United States District Court, E.D. Missouri, Southeastern Division
CHARLES E. FRANCIS, Petitioner,
JASON LEWIS, Respondent.
MEMORANDUM AND ORDER
STEPHEN N. LIMBAUGH JR. UNITED STATES DISTRICT JUDGE
matter is before the Court on its own motion. On September
13, 2019, the Court ordered petitioner Charles E. Francis to
show cause why his petition for writ of habeas corpus
pursuant to 28 U.S.C. § 2254 should not be summarily
denied and dismissed as time-barred. (Docket No. 13).
Petitioner was given thirty days in which to file a response.
He has not submitted anything to the Court. Thus, for the
reasons discussed below, the Court will deny and dismiss the
petition as untimely.
April 17, 2014, petitioner was charged by amended information
with one count of manufacturing methamphetamine at a
residence where a minor child resided. State of Missouri
v. Francis, No. 12IR-CR00288-01 (42nd Cir.,
Iron County). Following a jury trial on April 24, 2014,
petitioner was found guilty. He was sentenced on August 8,
2018 to life in prison. He filed a notice of appeal on August
Missouri Court of Appeals affirmed petitioner's judgment
and sentence on September 17, 2015. State of Missouri v.
Francis, No. SD33491 (Mo. App. S.D. 2015). Petitioner
did not file a motion to transfer to the Missouri Supreme
did not file a motion to set aside until December 28, 2015.
Francis v. State of Missouri, No. 16IR-CC00001
(42nd Cir., Iron County). The motion was denied on
March 23, 2017. Petitioner filed a notice of appeal on March
29, 2017. Francis v. State of Missouri, No. SD34926
(Mo. App. S.D. 2018). The Missouri Court of Appeals affirmed
the circuit court's decision on August 31, 2018. The
mandate was issued on September 18, 2018.
filed the instant petition on July 24, 2019, by placing it
into the prison mailing system. (Docket No. 1 at 13).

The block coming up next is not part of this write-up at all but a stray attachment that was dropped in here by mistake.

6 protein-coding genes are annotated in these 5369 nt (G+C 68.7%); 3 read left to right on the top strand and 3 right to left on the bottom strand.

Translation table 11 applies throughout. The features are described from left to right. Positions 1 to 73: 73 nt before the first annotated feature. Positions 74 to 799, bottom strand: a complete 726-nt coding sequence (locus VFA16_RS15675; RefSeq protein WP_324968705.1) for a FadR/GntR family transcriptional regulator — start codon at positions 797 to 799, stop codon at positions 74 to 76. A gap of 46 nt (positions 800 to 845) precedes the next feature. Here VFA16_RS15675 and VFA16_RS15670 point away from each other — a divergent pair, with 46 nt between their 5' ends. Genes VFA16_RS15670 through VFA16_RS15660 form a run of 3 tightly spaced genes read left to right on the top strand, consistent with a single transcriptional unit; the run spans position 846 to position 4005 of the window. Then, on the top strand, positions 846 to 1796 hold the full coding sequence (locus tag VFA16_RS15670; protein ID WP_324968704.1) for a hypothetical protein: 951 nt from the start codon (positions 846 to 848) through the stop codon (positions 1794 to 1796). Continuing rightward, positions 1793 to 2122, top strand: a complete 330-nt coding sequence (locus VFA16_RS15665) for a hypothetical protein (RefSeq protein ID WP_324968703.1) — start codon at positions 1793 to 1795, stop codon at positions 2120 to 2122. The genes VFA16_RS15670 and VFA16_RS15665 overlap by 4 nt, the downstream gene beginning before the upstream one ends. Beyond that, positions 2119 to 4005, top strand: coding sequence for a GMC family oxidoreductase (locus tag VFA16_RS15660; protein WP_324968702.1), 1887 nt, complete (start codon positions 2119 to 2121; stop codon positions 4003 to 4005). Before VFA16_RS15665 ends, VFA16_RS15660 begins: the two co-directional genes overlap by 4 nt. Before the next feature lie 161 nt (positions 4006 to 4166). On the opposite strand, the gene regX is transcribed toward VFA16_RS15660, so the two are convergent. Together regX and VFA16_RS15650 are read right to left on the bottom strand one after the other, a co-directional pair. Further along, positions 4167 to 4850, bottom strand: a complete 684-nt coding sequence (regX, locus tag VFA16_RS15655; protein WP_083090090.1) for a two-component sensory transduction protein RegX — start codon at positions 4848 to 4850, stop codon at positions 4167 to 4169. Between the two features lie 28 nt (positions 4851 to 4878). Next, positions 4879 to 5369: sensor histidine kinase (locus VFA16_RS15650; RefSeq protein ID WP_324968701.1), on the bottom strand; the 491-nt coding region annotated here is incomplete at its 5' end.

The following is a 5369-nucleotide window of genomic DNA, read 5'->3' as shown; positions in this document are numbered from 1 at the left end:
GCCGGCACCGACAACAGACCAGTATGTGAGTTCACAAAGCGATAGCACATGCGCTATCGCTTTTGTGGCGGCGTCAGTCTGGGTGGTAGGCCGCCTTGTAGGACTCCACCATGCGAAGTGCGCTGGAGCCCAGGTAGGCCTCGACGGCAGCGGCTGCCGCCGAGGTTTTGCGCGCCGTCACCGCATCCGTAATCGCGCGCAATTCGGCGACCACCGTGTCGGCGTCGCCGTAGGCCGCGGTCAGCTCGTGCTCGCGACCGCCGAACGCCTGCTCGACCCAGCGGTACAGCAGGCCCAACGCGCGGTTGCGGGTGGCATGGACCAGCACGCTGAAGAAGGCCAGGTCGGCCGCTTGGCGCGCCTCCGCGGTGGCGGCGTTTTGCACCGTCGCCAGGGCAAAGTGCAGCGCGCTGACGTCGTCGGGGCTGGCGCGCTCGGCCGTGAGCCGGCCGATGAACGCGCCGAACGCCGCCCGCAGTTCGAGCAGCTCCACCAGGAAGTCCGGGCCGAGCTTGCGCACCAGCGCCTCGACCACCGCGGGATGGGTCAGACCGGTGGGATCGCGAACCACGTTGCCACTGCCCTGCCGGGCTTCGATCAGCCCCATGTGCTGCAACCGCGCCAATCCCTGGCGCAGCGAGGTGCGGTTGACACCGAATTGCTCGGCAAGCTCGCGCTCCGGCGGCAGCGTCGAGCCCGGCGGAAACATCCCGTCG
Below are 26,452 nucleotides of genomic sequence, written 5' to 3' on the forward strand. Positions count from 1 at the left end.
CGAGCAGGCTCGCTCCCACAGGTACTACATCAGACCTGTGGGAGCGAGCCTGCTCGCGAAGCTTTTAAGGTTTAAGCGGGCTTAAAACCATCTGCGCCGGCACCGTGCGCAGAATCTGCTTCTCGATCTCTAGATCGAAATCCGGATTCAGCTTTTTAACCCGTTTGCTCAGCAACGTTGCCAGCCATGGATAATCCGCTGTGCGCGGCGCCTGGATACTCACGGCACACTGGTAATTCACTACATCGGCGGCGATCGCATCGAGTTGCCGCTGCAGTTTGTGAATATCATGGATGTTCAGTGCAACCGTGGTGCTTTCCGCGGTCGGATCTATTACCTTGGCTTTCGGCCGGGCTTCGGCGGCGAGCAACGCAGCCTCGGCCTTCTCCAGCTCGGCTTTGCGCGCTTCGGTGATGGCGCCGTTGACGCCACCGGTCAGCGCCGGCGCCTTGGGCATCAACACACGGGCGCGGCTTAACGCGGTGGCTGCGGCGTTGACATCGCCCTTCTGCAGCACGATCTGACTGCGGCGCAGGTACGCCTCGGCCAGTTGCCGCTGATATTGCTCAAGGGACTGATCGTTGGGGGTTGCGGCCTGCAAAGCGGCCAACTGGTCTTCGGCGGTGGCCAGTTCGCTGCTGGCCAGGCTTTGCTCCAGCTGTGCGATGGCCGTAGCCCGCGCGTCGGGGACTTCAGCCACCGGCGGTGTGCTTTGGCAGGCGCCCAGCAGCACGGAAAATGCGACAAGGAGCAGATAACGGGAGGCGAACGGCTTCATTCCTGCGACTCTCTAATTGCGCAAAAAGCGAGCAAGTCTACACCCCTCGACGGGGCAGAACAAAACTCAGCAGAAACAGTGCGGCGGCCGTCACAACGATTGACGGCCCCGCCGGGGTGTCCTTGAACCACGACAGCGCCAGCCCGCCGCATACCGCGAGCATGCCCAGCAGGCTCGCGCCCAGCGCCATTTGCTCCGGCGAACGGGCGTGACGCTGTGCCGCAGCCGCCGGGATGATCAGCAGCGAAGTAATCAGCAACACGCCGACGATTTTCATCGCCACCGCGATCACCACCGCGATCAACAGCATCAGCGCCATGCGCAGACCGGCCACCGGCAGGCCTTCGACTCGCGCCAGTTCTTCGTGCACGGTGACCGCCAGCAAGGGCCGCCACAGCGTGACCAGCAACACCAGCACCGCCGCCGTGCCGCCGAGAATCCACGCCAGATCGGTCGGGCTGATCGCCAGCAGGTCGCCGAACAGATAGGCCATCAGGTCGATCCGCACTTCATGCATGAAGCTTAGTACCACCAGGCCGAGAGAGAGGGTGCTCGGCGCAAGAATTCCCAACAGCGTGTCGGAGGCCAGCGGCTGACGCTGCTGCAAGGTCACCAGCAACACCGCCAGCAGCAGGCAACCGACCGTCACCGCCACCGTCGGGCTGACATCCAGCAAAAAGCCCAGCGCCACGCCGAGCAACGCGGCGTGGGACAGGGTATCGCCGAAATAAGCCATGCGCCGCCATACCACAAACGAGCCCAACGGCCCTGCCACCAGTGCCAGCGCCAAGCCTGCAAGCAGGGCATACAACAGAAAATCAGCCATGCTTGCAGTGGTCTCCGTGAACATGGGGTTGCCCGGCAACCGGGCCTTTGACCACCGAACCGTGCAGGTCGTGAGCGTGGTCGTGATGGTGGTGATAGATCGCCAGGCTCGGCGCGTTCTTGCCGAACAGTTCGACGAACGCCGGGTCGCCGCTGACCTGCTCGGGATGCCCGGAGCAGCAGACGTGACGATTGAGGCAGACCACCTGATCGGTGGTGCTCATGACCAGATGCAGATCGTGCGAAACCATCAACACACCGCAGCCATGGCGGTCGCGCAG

September 13, 2019, petitioner was ordered to show cause in
writing as to why the Court should not dismiss his petition
as time-barred. The Court noted that petitioner appeared to
have filed his petition thirty days after the expiration of
the one-year statute of limitations. The Court gave
petitioner thirty days in which to submit his response. More
than thirty days have elapsed, and petitioner has not filed a
response with the Court.
is a pro se litigant currently incarcerated in the Southeast
Correctional Center in Charleston, Missouri. He has filed a
petition for writ of habeas corpus pursuant to 28 U.S.C.
§ 2254. Having reviewed the petition and the underlying
state-court actions, the Court has determined that the
petition is untimely. The Court provided petitioner with an
opportunity to show cause why his petition should not be
denied and dismissed. However, petitioner has not submitted a
response. Therefore, for the reasons discussed below, the
Court must deny and dismiss petitioner's § 2254
petition as time-barred.
the Anti-Terrorism and Effective Death Penalty Act of 1996
(AEDPA), Congress established a one-year statute of
limitations period for petitioners seeking federal habeas
relief from state court judgments. Finch v. Miller,
491 F.3d 424, 426 (8th Cir. 2007). This one-year
statute of limitations begins to run on the latest of four
alternative dates. Jihad v. Hvass, 267 F.3d 803, 804
(8th Cir. 2001). Relevant here is the provision
stating that a habeas petitioner has one year from the date
his judgment becomes final to file his federal petition for
writ of habeas corpus. 28 U.S.C. § 2244(d)(1)(A).
United States Supreme Court has held that a judgment becomes
final under § 2244(d)(1)(A) when the time for seeking
review in the state's highest court expires. Gonzalez
v. Thaler, 565 U.S. 134, 150 (2012). For Missouri
prisoners, such as petitioner, who do not file a motion to
transfer to the Missouri Supreme Court, the limitations
period begins to run fifteen days after the Missouri Court of
Appeals affirms a conviction on direct appeal. See
Camacho v. Hobbs, 774 F.3d 931, 935 (8th Cir.
2015) (stating that when a petitioner foregoes state appeals,
the court must look to state-court filing deadlines to
determine the expiration of the time for seeking direct
review); and Mo. S.Ct. R. 83.02 (stating that a party seeking
transfer to the Missouri Supreme Court must file an
application for such transfer "within fifteen days of
the date on which the opinion, memorandum decision, written
order, or order of dismissal is filed").
Missouri Court of Appeals affirmed petitioner's
conviction and sentence on direct appeal on September 17,
2015. Petitioner did not file a motion to transfer to the
Missouri Supreme Court. Thus, his judgment became final on
October 2, 2015, the date that the fifteen-day period for
filing an application to ...